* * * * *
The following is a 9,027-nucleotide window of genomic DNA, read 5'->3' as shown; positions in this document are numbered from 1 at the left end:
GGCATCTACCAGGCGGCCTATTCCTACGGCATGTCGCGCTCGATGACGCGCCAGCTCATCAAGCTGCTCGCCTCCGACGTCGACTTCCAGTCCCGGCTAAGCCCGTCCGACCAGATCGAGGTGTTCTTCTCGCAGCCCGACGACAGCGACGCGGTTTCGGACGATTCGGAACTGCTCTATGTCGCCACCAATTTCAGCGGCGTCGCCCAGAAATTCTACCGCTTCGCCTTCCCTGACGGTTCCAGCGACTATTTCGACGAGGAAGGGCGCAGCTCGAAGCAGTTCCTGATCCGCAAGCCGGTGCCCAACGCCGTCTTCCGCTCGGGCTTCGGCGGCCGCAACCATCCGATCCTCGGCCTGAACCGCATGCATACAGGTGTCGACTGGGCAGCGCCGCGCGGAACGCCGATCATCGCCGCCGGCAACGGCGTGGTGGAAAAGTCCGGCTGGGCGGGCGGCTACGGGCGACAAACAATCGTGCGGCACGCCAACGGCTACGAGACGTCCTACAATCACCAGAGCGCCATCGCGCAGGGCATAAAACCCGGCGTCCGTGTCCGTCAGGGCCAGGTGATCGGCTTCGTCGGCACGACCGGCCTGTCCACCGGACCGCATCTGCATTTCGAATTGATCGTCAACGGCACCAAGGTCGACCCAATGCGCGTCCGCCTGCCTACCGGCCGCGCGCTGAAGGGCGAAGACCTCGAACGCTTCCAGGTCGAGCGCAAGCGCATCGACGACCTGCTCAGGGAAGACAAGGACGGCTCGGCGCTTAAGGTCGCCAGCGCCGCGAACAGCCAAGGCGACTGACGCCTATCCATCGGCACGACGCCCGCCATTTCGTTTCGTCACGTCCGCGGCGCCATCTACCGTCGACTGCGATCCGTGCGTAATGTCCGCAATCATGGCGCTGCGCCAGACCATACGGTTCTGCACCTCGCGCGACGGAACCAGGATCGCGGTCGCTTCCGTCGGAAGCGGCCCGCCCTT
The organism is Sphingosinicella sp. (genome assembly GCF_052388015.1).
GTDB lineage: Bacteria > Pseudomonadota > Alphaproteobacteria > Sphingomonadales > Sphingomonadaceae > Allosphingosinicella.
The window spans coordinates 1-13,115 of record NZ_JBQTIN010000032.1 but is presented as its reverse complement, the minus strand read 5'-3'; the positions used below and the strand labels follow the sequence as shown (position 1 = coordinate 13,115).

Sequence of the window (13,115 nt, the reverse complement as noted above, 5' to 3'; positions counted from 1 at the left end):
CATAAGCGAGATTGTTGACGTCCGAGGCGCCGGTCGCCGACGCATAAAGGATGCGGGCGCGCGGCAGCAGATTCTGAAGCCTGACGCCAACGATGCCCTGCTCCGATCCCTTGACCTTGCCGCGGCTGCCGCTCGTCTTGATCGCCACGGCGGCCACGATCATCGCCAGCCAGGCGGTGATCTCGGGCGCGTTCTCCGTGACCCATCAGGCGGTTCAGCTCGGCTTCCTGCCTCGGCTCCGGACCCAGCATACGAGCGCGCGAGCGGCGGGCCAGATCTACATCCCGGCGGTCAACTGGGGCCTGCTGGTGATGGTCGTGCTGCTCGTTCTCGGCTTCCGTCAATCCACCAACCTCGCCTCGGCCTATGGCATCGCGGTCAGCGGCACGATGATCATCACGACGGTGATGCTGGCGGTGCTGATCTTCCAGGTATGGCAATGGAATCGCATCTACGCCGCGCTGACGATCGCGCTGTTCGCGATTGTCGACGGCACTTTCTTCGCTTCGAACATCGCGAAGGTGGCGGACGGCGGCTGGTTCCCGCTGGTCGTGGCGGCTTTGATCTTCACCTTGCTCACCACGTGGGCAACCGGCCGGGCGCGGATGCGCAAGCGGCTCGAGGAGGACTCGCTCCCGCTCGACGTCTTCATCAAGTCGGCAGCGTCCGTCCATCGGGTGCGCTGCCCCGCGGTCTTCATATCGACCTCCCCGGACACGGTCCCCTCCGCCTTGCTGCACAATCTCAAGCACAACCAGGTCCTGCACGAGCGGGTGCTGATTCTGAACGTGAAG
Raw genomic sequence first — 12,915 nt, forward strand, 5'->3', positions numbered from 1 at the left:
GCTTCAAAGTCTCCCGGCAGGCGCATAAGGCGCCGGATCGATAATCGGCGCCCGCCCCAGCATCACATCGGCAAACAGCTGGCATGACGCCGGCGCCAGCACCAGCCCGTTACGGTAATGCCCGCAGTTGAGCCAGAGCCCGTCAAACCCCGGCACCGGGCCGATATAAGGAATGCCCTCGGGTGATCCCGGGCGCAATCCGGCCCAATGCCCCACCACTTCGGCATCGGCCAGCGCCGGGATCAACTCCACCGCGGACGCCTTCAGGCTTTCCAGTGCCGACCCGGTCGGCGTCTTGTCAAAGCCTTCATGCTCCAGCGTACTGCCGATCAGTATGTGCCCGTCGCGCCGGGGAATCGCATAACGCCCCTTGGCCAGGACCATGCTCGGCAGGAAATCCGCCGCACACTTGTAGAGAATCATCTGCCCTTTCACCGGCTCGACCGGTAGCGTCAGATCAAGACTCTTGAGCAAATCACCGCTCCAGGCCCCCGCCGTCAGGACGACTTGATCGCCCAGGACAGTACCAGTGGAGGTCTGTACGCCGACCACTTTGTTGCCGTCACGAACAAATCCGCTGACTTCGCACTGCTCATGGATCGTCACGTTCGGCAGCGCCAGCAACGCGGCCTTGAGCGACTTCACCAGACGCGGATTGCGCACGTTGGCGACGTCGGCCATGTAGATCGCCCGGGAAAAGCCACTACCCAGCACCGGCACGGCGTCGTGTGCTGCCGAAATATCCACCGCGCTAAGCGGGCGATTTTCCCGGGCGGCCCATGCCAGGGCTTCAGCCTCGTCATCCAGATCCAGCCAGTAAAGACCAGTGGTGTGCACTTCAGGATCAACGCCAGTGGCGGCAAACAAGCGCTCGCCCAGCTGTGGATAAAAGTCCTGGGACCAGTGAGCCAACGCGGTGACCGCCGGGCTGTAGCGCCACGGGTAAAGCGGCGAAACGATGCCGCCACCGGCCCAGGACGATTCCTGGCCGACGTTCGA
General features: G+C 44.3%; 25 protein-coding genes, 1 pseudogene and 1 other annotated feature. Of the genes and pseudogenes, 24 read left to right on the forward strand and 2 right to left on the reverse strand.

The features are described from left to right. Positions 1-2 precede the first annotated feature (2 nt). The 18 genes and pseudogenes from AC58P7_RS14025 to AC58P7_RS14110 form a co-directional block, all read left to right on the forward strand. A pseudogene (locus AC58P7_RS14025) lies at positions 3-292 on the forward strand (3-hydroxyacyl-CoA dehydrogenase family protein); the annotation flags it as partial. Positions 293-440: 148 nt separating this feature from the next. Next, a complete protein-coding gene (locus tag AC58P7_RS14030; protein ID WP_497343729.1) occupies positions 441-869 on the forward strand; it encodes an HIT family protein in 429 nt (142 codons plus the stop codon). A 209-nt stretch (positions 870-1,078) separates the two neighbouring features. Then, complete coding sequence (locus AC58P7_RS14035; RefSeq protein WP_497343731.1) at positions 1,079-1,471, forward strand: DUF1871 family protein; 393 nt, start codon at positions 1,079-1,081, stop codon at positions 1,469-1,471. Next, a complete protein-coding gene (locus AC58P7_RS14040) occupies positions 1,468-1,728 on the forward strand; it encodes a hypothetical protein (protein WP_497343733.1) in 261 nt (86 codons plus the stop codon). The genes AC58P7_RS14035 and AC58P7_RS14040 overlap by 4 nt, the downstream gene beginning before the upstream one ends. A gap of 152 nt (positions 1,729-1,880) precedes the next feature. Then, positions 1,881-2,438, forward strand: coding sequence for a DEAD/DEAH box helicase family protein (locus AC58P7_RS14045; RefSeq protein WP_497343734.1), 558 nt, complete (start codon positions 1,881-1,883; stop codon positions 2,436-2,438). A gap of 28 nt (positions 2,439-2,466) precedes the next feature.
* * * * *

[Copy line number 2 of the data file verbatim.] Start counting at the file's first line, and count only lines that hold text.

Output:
GGCATCTACCAGGCGGCCTATTCCTACGGCATGTCGCGCTCGATGACGCGCCAGCTCATCAAGCTGCTCGCCTCCGACGTCGACTTCCAGTCCCGGCTAAGCCCGTCCGACCAGATCGAGGTGTTCTTCTCGCAGCCCGACGACAGCGACGCGGTTTCGGACGATTCGGAACTGCTCTATGTCGCCACCAATTTCAGCGGCGTCGCCCAGAAATTCTACCGCTTCGCCTTCCCTGACGGTTCCAGCGACTATTTCGACGAGGAAGGGCGCAGCTCGAAGCAGTTCCTGATCCGCAAGCCGGTGCCCAACGCCGTCTTCCGCTCGGGCTTCGGCGGCCGCAACCATCCGATCCTCGGCCTGAACCGCATGCATACAGGTGTCGACTGGGCAGCGCCGCGCGGAACGCCGATCATCGCCGCCGGCAACGGCGTGGTGGAAAAGTCCGGCTGGGCGGGCGGCTACGGGCGACAAACAATCGTGCGGCACGCCAACGGCTACGAGACGTCCTACAATCACCAGAGCGCCATCGCGCAGGGCATAAAACCCGGCGTCCGTGTCCGTCAGGGCCAGGTGATCGGCTTCGTCGGCACGACCGGCCTGTCCACCGGACCGCATCTGCATTTCGAATTGATCGTCAACGGCACCAAGGTCGACCCAATGCGCGTCCGCCTGCCTACCGGCCGCGCGCTGAAGGGCGAAGACCTCGAACGCTTCCAGGTCGAGCGCAAGCGCATCGACGACCTGCTCAGGGAAGACAAGGACGGCTCGGCGCTTAAGGTCGCCAGCGCCGCGAACAGCCAAGGCGACTGACGCCTATCCATCGGCACGACGCCCGCCATTTCGTTTCGTCACGTCCGCGGCGCCATCTACCGTCGACTGCGATCCGTGCGTAATGTCCGCAATCATGGCGCTGCGCCAGACCATACGGTTCTGCACCTCGCGCGACGGAACCAGGATCGCGGTCGCTTCCGTCGGAAGCGGCCCGCCCTT